Ryane Clowe Plays Puck From Bench: Cheating or Gamesmanship?

Ryane Clowe Sharks

Did Clowe make a smart play or challenge the integrity of the game? (Cary Edmondson-US PRESSWIRE)

In the Battle for the Pacific Division, there can only be one victor.

The San Jose Sharks, Dallas Stars, Phoenix Coyotes, and Los Angeles Kings have been engaging in playoff-caliber hockey for over a month.  The teams have rarely been separated by more than a point or two in the standings during that time, making every single game crucial.

Dallas’ loss to Nashville on Thursday night officially knocked them out of playoff contention, leaving the remaining three teams to fight for seeding.  The Pacific winner will catapult up to the 3-seed in the West and gain home-ice advantage while the others will be left to face powerhouses in Vancouver and St. Louis during the first round.  There’s a lot on the line.

San Jose and Los Angeles took matters into their own hands Thursday night when the teams faced off in the first of back-to-back games to finish the regular season.  THW’s Walter McLaughlin summed up the action:

In a wild, rough-and-tumble affair that featured seven power play goals, three fights, a boarding major and three roughing penalties, the San Jose Sharkcame back from a 3-1 second period deficit to outlast the Los Angeles Kings, 6-5 in the shootout.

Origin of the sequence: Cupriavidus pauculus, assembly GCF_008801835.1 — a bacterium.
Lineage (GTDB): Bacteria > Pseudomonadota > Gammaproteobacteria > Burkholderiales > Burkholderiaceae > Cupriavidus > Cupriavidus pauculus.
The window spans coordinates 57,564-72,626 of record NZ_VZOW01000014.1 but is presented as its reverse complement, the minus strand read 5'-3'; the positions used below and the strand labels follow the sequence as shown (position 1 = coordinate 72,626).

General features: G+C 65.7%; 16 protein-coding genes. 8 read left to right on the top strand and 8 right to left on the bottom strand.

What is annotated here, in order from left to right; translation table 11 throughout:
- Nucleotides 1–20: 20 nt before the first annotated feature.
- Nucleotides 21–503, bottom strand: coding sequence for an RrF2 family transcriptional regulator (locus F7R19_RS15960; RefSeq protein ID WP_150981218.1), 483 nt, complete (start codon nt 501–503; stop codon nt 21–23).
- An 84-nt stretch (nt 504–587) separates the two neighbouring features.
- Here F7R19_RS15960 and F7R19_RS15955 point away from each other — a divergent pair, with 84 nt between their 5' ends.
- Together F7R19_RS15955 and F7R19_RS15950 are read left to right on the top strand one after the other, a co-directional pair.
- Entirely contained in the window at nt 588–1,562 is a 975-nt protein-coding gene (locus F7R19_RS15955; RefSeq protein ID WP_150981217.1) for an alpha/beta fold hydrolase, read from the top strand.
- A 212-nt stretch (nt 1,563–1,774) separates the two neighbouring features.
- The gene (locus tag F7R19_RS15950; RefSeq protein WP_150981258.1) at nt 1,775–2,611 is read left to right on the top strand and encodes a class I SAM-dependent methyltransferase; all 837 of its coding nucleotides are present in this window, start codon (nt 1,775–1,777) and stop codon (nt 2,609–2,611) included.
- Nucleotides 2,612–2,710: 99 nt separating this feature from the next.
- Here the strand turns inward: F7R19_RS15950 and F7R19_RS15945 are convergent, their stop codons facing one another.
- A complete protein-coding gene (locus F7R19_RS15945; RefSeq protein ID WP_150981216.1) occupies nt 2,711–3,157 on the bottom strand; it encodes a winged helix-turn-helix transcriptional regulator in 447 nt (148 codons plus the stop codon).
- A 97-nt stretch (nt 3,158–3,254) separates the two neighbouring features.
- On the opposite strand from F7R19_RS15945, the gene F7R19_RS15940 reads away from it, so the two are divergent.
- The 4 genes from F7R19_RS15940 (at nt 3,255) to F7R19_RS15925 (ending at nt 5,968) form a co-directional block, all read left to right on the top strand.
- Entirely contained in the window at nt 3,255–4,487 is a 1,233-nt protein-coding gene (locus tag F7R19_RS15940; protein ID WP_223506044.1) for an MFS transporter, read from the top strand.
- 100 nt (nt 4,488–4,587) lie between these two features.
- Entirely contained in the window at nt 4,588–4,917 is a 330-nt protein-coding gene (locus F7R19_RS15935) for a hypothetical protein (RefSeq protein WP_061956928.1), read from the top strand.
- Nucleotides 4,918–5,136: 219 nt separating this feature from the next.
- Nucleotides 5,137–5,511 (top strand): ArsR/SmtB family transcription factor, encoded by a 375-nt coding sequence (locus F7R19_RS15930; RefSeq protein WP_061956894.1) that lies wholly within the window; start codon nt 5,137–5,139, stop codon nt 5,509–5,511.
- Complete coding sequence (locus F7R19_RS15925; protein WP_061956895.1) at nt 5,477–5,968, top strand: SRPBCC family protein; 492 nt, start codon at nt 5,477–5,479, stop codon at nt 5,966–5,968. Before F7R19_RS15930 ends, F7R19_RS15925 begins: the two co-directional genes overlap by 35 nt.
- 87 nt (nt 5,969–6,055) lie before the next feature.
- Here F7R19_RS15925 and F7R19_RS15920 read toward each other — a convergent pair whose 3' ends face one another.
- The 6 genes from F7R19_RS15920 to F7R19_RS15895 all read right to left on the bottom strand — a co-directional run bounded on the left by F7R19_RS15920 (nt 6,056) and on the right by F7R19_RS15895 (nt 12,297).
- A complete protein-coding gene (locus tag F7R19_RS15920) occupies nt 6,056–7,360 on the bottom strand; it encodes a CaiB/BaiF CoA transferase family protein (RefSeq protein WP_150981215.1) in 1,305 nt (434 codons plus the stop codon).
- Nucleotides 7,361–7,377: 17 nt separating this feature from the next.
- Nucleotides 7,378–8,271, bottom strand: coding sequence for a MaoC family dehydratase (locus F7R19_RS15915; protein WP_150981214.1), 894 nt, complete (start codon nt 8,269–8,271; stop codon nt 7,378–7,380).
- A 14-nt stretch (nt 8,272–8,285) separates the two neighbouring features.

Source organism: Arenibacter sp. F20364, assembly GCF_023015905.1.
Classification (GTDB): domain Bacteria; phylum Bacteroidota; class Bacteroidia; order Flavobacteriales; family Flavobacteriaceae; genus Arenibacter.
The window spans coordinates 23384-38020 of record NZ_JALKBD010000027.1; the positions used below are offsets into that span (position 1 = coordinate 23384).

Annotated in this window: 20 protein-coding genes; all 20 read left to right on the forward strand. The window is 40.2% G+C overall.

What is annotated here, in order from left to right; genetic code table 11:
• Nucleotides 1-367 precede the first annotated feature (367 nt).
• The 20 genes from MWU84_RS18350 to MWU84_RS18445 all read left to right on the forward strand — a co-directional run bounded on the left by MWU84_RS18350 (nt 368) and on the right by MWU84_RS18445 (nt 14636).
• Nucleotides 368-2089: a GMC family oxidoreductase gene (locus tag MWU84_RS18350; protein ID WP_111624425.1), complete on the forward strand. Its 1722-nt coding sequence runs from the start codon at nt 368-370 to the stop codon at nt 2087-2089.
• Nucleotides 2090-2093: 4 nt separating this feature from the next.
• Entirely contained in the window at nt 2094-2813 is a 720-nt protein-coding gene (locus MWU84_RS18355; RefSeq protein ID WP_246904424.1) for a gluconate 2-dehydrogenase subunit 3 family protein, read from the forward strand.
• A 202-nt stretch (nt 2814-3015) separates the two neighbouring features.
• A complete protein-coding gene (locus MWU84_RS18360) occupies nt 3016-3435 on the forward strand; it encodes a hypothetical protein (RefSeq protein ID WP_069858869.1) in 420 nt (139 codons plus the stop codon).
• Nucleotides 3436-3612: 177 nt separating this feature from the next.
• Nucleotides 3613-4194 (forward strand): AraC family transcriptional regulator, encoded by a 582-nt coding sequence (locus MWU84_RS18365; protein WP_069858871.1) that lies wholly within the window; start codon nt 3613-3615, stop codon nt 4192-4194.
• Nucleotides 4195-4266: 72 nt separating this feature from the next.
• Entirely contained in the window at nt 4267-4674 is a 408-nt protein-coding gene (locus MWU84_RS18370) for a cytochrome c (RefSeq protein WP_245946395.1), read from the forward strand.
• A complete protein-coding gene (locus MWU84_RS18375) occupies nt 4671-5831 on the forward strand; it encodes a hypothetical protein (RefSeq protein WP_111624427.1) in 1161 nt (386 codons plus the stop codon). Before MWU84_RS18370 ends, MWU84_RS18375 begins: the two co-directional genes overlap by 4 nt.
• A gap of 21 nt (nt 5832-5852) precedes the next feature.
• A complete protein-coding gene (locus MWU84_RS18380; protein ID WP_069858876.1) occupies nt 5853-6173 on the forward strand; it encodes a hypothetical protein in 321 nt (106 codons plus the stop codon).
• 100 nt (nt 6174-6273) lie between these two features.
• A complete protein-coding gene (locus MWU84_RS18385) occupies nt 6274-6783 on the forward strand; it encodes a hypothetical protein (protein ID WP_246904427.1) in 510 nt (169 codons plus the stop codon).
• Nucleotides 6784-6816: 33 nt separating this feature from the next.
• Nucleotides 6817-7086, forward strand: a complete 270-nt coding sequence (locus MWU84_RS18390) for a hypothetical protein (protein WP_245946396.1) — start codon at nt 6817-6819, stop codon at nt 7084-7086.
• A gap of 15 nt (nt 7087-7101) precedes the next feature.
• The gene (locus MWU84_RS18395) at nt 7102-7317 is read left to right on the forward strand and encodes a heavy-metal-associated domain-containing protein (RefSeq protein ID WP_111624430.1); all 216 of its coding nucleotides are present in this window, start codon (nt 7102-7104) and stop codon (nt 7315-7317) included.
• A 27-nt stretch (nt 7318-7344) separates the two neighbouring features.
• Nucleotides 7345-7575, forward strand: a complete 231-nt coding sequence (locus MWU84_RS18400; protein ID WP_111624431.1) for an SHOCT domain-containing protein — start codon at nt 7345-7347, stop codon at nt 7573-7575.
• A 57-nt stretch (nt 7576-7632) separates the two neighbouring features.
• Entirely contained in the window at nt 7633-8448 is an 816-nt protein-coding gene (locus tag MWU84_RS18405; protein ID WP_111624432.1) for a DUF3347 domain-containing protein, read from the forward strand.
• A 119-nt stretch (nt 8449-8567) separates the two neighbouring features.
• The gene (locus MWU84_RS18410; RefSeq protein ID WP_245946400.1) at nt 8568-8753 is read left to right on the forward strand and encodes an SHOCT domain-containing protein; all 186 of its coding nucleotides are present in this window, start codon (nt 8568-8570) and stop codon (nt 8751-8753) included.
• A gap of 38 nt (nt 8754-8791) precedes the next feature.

The Sharks’ Ryane Clowe was active in almost every aspect of McLaughlin’s summary. A goal, an assist, and two fights — a supersized ‘Gordie Howe Hat Trick’.  But as the teams head north to San Jose for a Saturday evening finale, media attention over the next 48 hours will focus on the stickwork of Clowe late in the third period that broke up a Kings’ odd-man rush:

The sneaky move went unnoticed by the referees and kept the score tied before the Sharks eventually prevailed in a shootout.

After the game, Kings head coach Darryl Sutter wasn’t sure what to make of the play.  “What do you think my thoughts are?” Sutter told Helene Elliott of the LA Times.  “You can’t call too many men on the ice. What do you call it, too many sticks?”

According to Rule 56.2 for minor penalties: